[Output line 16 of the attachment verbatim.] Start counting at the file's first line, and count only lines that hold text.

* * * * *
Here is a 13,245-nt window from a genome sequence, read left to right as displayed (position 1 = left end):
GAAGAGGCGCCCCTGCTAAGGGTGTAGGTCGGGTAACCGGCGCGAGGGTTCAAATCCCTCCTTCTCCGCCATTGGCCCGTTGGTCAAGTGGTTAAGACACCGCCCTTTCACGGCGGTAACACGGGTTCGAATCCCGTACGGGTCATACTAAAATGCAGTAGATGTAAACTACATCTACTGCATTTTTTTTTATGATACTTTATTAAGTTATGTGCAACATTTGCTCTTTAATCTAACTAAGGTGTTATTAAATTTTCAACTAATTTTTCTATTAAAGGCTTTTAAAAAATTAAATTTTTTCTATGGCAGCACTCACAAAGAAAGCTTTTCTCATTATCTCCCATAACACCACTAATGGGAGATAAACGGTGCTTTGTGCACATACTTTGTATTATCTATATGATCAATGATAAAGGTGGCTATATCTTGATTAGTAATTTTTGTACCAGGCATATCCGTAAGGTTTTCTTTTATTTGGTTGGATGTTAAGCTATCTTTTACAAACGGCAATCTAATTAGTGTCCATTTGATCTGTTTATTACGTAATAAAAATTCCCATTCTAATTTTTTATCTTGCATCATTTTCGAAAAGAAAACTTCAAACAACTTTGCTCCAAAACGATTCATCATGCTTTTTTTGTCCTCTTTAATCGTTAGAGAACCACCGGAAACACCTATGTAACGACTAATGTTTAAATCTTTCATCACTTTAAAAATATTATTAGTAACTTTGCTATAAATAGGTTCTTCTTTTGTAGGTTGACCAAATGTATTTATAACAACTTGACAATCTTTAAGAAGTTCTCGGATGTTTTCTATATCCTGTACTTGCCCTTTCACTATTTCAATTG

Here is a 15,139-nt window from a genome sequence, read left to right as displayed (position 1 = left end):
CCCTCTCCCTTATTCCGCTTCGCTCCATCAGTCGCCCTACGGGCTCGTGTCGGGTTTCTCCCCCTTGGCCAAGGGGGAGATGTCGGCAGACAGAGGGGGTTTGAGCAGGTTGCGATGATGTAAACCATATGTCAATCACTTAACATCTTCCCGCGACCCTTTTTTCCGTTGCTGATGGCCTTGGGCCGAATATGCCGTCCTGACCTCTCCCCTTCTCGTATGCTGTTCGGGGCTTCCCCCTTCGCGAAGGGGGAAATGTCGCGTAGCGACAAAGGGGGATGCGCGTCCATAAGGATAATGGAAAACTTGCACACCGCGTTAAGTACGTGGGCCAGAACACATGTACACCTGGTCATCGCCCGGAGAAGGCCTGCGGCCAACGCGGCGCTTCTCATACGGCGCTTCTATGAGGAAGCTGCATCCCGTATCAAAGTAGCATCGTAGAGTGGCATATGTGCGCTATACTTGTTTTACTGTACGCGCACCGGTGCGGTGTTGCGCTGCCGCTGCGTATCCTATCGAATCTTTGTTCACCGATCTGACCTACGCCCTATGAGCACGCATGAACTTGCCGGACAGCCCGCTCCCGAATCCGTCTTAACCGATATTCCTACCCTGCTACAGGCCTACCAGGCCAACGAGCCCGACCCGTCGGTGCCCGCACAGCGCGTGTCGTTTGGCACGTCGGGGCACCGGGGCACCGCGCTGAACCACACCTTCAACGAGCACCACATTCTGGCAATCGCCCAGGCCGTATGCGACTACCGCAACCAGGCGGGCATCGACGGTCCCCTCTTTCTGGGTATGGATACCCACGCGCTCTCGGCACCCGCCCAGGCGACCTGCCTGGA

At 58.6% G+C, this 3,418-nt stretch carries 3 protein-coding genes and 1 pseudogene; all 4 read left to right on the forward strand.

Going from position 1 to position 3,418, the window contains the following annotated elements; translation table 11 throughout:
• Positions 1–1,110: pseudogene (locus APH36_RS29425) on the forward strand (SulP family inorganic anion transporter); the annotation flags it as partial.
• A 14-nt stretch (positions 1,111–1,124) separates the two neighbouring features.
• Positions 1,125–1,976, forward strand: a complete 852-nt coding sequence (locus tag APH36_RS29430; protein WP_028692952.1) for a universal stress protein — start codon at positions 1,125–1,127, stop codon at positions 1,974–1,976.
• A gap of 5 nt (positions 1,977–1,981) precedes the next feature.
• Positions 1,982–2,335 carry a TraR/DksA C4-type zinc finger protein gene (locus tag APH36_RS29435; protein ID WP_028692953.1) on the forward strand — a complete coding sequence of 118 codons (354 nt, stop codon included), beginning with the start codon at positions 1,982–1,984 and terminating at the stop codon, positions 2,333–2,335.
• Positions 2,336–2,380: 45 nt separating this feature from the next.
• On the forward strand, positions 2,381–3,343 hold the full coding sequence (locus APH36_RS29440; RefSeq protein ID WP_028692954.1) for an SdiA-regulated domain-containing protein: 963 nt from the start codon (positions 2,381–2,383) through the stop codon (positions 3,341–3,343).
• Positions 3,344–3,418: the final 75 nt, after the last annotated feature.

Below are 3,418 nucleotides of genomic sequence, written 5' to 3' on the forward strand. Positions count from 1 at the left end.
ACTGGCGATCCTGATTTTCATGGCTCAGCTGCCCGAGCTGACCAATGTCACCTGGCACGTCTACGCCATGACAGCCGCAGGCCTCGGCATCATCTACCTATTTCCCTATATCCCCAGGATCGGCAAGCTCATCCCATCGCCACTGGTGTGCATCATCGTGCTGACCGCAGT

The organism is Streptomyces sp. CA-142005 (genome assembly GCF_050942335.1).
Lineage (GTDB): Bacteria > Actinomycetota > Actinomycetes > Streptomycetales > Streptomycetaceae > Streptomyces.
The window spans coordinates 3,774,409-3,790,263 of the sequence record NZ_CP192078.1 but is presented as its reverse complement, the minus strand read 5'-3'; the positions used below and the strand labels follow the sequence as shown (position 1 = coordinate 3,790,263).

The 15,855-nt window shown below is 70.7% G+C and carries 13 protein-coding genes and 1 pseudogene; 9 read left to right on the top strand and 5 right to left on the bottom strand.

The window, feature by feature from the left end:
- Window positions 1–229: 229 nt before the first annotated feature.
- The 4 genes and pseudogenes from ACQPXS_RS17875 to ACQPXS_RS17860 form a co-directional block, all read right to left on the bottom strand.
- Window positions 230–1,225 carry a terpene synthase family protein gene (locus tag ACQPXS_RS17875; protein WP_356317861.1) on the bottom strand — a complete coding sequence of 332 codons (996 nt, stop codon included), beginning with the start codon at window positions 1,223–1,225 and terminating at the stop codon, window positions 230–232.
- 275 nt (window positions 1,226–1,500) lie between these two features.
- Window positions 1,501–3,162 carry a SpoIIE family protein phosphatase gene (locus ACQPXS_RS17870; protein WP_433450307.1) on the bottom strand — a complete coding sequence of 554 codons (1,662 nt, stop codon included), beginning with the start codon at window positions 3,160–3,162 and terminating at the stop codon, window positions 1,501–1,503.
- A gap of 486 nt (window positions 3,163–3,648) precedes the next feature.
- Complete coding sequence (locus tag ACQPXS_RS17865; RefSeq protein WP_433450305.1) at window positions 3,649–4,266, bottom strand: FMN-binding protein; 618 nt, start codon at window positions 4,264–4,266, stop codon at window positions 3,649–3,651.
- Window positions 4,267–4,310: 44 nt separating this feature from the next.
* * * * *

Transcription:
ACTGGCGATCCTGATTTTCATGGCTCAGCTGCCCGAGCTGACCAATGTCACCTGGCACGTCTACGCCATGACAGCCGCAGGCCTCGGCATCATCTACCTATTTCCCTATATCCCCAGGATCGGCAAGCTCATCCCATCGCCACTGGTGTGCATCATCGTGCTGACCGCAGT